What Once Was: What ever happened to THOSE McIntosh’s?

If ever it comes to one final wish,
to one final hope,
mine would be for a moment,
just a moment,
of what once was.

∞∞∞∞∞

15 years ago I brought a boy to a family Christmas. A McIntosh family Christmas. For those of you who’ve never been and for those of you who have forgotten what they were like, let me paint the picture for you…

A large living room in Grandma and Grandpa Mac’s house – but still not large enough for the 30+ members of the family – was filled to the brim with brothers, sisters, wives, husbands, aunts, uncles, cousins, parents, nieces, nephews, grandkids, great-grandkids all talking and joking and laughing and sharing and asking questions and telling stories. Jay was new to the group and it was interesting to get an outsider’s perspective on our clan. Some of the observations were obvious, and let’s face it, whether they were positive or negative doesn’t matter, we still can’t really deny them. But one observation he made to me that night I had never really thought about before that night…nor have I forgotten it since that night. He said he couldn’t believe how close we were. He’d been around big families before, including his own step family, but he’d never seen one where everyone talked to everyone else.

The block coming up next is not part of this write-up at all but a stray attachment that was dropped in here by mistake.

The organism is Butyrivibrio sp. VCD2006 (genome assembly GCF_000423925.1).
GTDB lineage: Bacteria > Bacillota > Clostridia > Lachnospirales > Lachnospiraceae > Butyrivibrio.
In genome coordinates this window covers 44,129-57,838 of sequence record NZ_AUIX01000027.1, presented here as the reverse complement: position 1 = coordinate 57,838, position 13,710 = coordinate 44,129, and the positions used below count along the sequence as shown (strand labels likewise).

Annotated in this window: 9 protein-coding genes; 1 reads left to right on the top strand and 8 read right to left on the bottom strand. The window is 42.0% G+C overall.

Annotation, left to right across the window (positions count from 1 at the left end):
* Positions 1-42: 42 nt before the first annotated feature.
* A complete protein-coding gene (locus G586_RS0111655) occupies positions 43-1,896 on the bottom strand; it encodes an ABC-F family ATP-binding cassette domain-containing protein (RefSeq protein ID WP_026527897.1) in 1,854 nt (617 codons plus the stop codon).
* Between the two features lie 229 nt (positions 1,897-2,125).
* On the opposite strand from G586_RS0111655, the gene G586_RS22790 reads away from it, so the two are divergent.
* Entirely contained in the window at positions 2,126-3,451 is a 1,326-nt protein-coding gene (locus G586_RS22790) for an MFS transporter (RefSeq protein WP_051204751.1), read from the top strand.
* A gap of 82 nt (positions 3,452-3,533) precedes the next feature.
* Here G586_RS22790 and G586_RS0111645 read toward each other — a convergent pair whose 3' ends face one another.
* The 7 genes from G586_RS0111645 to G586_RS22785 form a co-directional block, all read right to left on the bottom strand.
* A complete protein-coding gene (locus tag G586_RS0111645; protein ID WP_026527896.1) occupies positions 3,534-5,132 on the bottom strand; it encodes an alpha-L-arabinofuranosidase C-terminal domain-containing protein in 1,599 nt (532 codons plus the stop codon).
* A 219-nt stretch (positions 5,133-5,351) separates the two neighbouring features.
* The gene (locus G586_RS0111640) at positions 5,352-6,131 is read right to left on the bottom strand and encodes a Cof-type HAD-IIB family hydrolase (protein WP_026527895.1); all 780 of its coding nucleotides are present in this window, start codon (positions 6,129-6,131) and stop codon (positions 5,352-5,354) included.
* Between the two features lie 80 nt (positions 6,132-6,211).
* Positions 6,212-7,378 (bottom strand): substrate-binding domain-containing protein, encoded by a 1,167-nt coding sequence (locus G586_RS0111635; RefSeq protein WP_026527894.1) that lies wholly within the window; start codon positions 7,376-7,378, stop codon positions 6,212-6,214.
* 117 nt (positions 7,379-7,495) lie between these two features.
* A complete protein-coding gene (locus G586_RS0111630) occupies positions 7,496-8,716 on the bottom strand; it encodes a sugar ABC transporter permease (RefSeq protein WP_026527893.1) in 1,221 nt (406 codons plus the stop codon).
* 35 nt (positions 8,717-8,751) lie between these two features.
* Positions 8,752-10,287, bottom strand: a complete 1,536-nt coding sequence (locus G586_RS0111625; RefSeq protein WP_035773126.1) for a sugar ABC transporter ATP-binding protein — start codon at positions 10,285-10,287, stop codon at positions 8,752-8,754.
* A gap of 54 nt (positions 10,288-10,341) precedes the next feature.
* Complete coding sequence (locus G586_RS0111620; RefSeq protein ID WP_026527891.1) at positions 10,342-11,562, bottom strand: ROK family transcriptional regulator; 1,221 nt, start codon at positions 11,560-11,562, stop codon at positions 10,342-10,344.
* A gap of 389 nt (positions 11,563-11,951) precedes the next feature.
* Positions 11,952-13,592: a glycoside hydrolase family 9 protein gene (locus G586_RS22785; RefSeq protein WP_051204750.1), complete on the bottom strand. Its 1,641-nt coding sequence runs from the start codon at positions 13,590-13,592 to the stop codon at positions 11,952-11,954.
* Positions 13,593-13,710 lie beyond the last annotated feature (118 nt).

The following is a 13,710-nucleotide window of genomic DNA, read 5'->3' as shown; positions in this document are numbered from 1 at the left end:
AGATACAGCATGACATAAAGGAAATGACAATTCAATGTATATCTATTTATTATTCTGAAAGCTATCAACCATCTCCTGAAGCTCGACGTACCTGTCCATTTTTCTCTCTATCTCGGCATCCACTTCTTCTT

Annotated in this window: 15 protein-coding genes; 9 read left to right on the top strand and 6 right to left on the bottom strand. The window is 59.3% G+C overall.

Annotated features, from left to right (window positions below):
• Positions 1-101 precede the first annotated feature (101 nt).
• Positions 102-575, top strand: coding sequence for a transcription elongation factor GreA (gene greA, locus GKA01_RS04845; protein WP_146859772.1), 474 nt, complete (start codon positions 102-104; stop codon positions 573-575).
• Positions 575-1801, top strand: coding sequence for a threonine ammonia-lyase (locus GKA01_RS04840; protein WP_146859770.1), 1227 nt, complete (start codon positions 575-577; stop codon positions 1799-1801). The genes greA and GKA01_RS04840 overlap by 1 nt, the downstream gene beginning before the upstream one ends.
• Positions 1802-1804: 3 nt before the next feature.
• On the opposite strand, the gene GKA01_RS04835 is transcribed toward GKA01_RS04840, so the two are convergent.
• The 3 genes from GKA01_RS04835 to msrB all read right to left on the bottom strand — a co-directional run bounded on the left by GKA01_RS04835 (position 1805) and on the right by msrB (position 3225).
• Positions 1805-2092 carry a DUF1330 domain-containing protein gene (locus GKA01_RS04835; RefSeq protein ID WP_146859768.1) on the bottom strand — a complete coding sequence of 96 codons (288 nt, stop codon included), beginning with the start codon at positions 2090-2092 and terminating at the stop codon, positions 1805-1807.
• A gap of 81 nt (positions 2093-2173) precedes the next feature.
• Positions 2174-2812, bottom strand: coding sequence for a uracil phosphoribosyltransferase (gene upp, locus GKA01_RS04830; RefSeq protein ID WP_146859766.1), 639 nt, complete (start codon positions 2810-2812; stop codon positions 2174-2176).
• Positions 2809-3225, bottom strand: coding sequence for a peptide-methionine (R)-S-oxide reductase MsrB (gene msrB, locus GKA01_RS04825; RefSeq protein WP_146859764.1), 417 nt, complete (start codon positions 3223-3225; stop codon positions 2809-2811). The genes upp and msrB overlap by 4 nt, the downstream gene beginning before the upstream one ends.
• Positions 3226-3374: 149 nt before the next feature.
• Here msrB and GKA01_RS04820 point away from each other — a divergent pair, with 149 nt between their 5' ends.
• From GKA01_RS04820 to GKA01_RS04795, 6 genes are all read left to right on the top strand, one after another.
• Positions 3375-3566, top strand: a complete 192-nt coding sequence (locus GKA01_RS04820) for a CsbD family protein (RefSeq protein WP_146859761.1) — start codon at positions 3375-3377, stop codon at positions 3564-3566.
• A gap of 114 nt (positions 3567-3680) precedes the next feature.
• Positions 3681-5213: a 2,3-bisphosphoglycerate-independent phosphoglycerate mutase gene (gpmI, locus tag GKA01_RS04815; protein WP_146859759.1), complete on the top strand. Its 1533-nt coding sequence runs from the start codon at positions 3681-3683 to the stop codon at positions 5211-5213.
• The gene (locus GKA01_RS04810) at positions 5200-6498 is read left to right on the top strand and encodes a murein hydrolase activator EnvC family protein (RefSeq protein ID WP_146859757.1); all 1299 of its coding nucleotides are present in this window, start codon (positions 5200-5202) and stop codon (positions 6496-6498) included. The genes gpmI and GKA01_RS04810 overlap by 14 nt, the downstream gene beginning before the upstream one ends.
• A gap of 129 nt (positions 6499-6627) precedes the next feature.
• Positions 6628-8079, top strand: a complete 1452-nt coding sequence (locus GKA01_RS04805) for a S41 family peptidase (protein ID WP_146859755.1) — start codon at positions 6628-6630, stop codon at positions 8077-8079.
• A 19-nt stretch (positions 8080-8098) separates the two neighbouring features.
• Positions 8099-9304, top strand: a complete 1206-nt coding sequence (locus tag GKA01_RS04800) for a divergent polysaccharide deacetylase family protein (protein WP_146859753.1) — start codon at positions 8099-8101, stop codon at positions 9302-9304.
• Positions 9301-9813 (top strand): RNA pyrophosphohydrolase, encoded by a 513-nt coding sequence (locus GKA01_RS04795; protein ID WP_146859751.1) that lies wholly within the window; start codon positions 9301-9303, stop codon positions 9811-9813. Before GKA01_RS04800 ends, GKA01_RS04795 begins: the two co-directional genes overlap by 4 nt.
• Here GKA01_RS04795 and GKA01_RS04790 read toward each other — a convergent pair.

It’s true, I’ve seen other large families and they mostly have pockets of people who talk to each other but none so universally close as we all were.

That time…those McIntosh’s…it all seems like a fairy tale now. Perhaps I’m looking back with rose-colored glasses or backwards through the eyes of someone younger with fewer biases and remembering with nostalgia rather than with intellect. But now, when I think of us, I see sisters who don’t speak to each other anymore. I have cousins whose children I’ve never met. People whose houses I’ve never been to, and they don’t come to mine. There are people in our family who are afraid to share their hard times because of what others in the family might say. Good times happen without much fanfare because the closeness is gone. And so we’ve become strangers.

I opened with this thought, I will close with it as well. If ever it comes to one final wish, to one final hope, mine would be for a moment, just a moment, of what once was.

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